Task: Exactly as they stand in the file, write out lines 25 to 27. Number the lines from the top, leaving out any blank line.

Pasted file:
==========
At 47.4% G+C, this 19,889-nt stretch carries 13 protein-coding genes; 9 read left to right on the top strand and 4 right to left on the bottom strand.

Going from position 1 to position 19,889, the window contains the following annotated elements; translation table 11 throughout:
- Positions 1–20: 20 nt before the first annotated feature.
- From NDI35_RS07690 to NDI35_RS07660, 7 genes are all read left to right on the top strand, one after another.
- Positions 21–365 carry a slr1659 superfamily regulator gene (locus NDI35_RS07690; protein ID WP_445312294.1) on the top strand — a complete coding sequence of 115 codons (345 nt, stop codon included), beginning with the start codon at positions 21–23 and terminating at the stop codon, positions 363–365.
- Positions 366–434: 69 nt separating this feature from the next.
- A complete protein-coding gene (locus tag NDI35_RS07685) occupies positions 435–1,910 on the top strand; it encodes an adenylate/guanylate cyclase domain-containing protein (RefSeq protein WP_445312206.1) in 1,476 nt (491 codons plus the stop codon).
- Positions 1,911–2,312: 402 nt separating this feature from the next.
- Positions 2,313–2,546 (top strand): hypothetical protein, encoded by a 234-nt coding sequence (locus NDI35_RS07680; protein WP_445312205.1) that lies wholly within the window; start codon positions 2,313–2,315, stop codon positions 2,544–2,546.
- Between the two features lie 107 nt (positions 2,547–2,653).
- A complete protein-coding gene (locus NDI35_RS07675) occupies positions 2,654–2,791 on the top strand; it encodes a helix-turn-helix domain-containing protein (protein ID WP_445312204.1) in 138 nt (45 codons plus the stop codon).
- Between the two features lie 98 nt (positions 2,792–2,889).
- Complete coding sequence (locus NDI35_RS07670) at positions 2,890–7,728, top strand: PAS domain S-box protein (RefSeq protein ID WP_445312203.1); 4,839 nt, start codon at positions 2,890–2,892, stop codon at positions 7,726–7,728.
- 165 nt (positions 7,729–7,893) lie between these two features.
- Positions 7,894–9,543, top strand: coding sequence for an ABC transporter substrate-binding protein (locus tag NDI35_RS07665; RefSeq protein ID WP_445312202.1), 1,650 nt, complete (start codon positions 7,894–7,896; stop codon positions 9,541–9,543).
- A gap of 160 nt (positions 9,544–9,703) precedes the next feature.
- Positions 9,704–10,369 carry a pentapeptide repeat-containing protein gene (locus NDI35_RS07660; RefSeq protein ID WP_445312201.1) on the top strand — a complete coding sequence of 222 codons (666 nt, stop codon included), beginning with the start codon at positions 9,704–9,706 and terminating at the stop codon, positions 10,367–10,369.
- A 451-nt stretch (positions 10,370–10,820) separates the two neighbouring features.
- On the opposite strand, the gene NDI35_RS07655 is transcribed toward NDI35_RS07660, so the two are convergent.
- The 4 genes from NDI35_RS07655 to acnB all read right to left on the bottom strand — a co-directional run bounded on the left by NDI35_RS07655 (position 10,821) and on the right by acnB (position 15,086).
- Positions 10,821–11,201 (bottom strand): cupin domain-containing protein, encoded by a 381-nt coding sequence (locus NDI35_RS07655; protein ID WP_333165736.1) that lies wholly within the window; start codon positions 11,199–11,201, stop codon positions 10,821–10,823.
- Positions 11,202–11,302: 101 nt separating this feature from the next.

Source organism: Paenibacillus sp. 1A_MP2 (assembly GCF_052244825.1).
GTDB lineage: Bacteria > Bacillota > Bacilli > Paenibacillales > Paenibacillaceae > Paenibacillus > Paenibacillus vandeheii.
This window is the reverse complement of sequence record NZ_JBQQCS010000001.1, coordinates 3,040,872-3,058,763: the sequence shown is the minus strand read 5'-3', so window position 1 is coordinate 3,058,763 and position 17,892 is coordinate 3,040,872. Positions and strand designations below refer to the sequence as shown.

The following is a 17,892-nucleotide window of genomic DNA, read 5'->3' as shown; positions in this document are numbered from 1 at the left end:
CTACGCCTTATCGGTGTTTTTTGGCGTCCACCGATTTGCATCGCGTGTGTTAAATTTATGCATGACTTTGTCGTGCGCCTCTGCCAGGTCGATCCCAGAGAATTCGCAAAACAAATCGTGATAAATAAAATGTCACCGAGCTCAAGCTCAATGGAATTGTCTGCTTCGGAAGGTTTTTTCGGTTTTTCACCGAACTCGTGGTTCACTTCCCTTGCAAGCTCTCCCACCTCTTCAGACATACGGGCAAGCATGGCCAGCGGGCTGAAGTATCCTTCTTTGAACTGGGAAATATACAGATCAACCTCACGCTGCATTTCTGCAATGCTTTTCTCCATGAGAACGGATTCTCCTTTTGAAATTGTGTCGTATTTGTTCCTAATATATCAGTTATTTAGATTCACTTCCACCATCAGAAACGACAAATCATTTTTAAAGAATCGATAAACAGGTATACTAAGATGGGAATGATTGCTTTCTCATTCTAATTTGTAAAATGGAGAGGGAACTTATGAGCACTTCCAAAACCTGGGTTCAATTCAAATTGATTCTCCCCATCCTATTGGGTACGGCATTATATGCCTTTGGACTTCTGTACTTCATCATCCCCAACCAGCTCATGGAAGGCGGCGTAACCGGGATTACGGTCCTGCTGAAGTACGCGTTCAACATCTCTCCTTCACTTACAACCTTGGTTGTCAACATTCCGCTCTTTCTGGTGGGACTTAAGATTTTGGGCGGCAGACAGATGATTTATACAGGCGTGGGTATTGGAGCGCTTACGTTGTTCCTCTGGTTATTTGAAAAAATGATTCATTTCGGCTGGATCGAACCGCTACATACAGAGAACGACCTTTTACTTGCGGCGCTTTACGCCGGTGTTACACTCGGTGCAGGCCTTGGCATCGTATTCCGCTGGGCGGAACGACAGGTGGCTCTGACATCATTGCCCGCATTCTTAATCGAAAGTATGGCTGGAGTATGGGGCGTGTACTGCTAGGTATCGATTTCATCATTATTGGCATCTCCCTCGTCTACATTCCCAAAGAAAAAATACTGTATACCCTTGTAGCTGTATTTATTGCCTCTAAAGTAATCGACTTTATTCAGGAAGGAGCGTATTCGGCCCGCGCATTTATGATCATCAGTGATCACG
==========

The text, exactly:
This window is the reverse complement of sequence record NZ_JBQQCS010000001.1, coordinates 3,040,872-3,058,763: the sequence shown is the minus strand read 5'-3', so window position 1 is coordinate 3,058,763 and position 17,892 is coordinate 3,040,872. Positions and strand designations below refer to the sequence as shown.

The following is a 17,892-nucleotide window of genomic DNA, read 5'->3' as shown; positions in this document are numbered from 1 at the left end:
CTACGCCTTATCGGTGTTTTTTGGCGTCCACCGATTTGCATCGCGTGTGTTAAATTTATGCATGACTTTGTCGTGCGCCTCTGCCAGGTCGATCCCAGAGAATTCGCAAAACAAATCGTGATAAATAAAATGTCACCGAGCTCAAGCTCAATGGAATTGTCTGCTTCGGAAGGTTTTTTCGGTTTTTCACCGAACTCGTGGTTCACTTCCCTTGCAAGCTCTCCCACCTCTTCAGACATACGGGCAAGCATGGCCAGCGGGCTGAAGTATCCTTCTTTGAACTGGGAAATATACAGATCAACCTCACGCTGCATTTCTGCAATGCTTTTCTCCATGAGAACGGATTCTCCTTTTGAAATTGTGTCGTATTTGTTCCTAATATATCAGTTATTTAGATTCACTTCCACCATCAGAAACGACAAATCATTTTTAAAGAATCGATAAACAGGTATACTAAGATGGGAATGATTGCTTTCTCATTCTAATTTGTAAAATGGAGAGGGAACTTATGAGCACTTCCAAAACCTGGGTTCAATTCAAATTGATTCTCCCCATCCTATTGGGTACGGCATTATATGCCTTTGGACTTCTGTACTTCATCATCCCCAACCAGCTCATGGAAGGCGGCGTAACCGGGATTACGGTCCTGCTGAAGTACGCGTTCAACATCTCTCCTTCACTTACAACCTTGGTTGTCAACATTCCGCTCTTTCTGGTGGGACTTAAGATTTTGGGCGGCAGACAGATGATTTATACAGGCGTGGGTATTGGAGCGCTTACGTTGTTCCTCTGGTTATTTGAAAAAATGATTCATTTCGGCTGGATCGAACCGCTACATACAGAGAACGACCTTTTACTTGCGGCGCTTTACGCCGGTGTTACACTCGGTGCAGGCCTTGGCATCGTATTCCGCTGGGCGGAACGACAGGTGGCTCTGACATCATTGCCCGCATTCTTAATCGAAAGTATGGCTGGAGTATGGGGCGTGTACTGCTAGGTATCGATTTCATCATTATTGGCATCTCCCTCGTCTACATTCCCAAAGAAAAAATACTGTATACCCTTGTAGCTGTATTTATTGCCTCTAAAGTAATCGACTTTATTCAGGAAGGAGCGTATTCGGCCCGCGCATTTATGATCATCAGTGATCACG